This isn’t the real world though and there is a reason that as we all meet at the vehicle park waiting to mount up in our designated vehicle of the four vehicle move we are chain-smoking, re-checking our weapon systems over and over, making sure that our kit is tight and that we have all of the correct protective gear on (one thing that you do not want to happen out here is to get blown up, lose both your legs and maybe an arm for good measure only for the insurance company to find out that you didn’t have your issue boots or the issue eyewear on. Payout, what payout?). One of my personal things is to make sure that the guys that I am with know where all of my personal med-kit is located. They all have to look in as I systematically point out where my first field dressings and tourniquets are located about my body. It doesn’t occur to me as they patiently stand there and watch me that I have done this so many times with them by now that they probably know where all of my kit is located better than I do. They don’t say a thing and let me get on with it. We all have our OCD side. Time for another couple of smokes and a couple of dirty jokes and then we get the shout to mount up and move out.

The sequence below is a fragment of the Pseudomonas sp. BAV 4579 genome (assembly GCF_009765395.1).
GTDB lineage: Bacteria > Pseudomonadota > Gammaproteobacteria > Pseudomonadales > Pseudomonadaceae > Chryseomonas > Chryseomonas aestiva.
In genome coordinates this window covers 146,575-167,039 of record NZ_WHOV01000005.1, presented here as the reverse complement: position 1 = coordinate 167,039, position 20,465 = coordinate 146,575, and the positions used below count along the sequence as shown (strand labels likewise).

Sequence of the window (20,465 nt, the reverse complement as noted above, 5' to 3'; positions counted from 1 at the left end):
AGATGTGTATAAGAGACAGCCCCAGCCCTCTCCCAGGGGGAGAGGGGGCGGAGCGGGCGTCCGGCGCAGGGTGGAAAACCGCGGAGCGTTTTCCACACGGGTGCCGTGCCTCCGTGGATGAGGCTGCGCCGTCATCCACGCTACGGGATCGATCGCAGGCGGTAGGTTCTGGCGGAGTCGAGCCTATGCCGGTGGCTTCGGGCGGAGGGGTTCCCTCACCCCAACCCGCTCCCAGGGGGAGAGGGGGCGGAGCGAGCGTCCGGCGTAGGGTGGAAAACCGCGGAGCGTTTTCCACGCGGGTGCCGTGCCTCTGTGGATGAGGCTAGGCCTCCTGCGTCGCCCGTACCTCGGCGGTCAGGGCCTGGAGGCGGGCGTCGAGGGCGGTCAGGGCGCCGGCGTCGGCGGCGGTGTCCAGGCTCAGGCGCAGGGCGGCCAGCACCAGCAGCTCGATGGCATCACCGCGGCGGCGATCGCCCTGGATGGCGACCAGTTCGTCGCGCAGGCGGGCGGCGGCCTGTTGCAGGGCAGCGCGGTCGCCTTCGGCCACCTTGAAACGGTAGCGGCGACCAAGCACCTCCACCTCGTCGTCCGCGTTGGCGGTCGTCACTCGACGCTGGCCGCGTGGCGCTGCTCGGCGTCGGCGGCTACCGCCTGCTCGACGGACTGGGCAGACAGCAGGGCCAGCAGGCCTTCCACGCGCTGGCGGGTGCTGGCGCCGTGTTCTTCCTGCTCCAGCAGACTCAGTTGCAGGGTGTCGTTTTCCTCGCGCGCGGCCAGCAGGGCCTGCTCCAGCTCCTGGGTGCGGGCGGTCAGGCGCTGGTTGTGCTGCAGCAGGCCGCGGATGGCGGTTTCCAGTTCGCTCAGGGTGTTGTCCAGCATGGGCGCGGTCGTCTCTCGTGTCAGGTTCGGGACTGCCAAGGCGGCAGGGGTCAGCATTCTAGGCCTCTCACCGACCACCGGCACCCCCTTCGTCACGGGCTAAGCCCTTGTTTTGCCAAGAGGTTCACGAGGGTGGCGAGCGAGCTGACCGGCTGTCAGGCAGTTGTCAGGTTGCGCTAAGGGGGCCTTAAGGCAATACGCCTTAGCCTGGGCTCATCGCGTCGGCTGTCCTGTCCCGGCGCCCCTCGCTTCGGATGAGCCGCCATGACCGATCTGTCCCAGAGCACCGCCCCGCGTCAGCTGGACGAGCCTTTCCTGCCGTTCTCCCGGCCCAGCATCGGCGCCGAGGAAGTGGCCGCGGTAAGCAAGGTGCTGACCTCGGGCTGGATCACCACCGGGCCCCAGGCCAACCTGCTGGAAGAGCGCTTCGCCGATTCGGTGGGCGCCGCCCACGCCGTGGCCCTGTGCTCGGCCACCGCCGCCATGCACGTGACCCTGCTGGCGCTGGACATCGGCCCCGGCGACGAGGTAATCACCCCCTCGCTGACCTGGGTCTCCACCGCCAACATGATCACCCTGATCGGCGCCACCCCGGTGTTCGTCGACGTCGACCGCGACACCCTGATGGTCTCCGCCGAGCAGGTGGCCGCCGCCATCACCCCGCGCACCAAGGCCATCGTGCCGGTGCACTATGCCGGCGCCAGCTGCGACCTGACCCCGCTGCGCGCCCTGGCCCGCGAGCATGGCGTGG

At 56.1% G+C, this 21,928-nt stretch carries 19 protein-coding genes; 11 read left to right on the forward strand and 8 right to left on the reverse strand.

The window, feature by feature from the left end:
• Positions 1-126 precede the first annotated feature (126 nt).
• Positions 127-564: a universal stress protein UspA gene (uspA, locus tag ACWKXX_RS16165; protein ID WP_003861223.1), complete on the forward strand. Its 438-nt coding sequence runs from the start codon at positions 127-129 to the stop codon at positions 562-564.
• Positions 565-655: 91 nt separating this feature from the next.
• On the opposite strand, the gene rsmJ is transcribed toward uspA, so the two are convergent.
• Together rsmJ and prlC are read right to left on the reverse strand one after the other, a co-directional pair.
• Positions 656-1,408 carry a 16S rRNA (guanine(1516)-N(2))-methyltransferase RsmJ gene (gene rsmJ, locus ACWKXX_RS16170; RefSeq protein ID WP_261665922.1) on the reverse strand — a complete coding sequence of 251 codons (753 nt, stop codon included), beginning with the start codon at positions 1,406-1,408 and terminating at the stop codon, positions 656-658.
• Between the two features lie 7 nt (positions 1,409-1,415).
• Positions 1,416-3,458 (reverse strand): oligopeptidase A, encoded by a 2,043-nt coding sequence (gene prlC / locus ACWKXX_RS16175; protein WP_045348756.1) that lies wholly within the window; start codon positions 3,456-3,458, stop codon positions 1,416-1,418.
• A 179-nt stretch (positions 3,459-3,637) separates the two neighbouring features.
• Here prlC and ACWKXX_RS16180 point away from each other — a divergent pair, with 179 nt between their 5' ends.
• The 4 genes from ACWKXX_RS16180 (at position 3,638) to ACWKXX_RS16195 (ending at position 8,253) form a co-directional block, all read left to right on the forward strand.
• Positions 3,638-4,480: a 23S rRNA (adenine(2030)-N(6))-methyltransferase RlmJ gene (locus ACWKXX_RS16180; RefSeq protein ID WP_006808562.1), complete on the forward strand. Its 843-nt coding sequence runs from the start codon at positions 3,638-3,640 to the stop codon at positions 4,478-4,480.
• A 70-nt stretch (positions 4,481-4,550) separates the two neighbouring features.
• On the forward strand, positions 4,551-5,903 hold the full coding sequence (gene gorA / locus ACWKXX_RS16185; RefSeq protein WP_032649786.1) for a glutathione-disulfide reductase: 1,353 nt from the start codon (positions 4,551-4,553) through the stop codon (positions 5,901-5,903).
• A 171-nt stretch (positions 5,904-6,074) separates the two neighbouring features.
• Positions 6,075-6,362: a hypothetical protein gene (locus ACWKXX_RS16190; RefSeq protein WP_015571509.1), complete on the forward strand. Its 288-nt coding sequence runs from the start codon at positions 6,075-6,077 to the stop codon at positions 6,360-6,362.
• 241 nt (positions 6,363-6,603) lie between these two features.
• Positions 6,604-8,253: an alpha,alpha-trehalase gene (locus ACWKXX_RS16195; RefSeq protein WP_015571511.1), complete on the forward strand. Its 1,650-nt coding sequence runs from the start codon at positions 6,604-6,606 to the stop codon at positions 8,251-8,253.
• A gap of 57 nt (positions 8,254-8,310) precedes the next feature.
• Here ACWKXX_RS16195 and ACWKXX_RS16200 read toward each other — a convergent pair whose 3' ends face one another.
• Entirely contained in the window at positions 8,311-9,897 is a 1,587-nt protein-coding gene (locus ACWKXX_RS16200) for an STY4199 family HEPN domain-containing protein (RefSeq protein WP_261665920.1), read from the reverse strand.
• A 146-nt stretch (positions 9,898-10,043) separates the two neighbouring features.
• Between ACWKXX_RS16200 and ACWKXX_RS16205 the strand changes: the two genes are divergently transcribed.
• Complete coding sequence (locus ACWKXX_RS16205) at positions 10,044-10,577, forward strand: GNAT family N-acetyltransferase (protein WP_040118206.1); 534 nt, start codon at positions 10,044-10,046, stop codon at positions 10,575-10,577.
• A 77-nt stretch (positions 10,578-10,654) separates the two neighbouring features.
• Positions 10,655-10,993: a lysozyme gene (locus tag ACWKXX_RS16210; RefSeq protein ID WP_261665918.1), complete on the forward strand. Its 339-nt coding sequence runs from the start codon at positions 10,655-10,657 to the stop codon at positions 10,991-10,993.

The journey takes us approximately 45 minutes from start to finish. The heat is unbearable and the air-con unit is non-functional. There are four of us crammed into the back of this wagon with all of our kit, wedged in between communications kit and ammunition crates like sardines packed into a tin. The driver and commander have the best deal, there was only two sardines in their tin. The route takes us along a dirt track that winds through the compound and cuts across the fields kicking up plume of dust as we move. It only takes us a couple of minutes until we pass the location of the first Improvised Explosive Device that I found in this area on a patrol – a school that has long since closed after the enemy opened fire on a class of children to let them know of their displeasure at the education system coming to their part of the world. We found the IED placed within the school itself – left as a little surprise for anyone who decided to come back and try to carry on with their education. Just about a 100 meters later and the vehicle commander calls back to us to let us know that we are about to pass the location where a vehicle of theirs was taken out of action by a IED the week before and just after that is the spot that the enemy keep on planting anti-tank mines in the hope of hitting a vehicle one of these days and sending a Marine or two back home to their families before their tour is up. If they succeed the Marine gets a fancy medal so it’s not all bad. We sit there and lose ourselves in our own thoughts while waiting for the sudden hot blast of pure violence to hit us. I sip on some water from my now hot bottle. The blast doesn’t come and we carry on with our road trip. We hit the next set of compounds and  immediately we hear the strikes of small arms fire pinging off the side of our vehicle. Everybody tenses inside the vehicle, for us this is the worst situation, stuck inside this mobile tin can unable to see outside and unable to react. There is nothing we can do, we are just passengers on this ride and have to trust in and let the crew do their job. My adrenaline starts to pump through my body, my lips go dry and my stomach goes into knots. I prepare myself mentally for what needs to be done in a dozen scenarios. If the vehicle is immobilized I need to get my client out quick and into cover or another vehicle. He is my priority and he is counting on me to look after him. That’s all I am worried about in that situation. The Marines know that if I become a casualty that they are to leave me get my client to safety and then come back and help me.  If the vehicle gunner gets taken out I have already cleared it with the vehicle commander that I will jump up and take his place on the .50 cal machine gun. If I become a casualty the Marines in the vehicle will get my client through. As long as we get him to his task location in one piece that is all that matters. I wonder if he realises how much we are all putting ourselves all on the line for him, what we are willing to risk on his behalf. These feeling and thoughts are over in milliseconds. And then it clicks in – the gunner is not returning fire and the vic commander is shouting back at us. It’s not gun fire. It is kids, lots of them, throwing rocks and stones at us as we go by. This should be amusing and is I guess except for the fact that the stone throwing, in this magnitude, means that we are not welcome around here. The convoy carries on rolling through this storm of rocks and stones to its finale destination.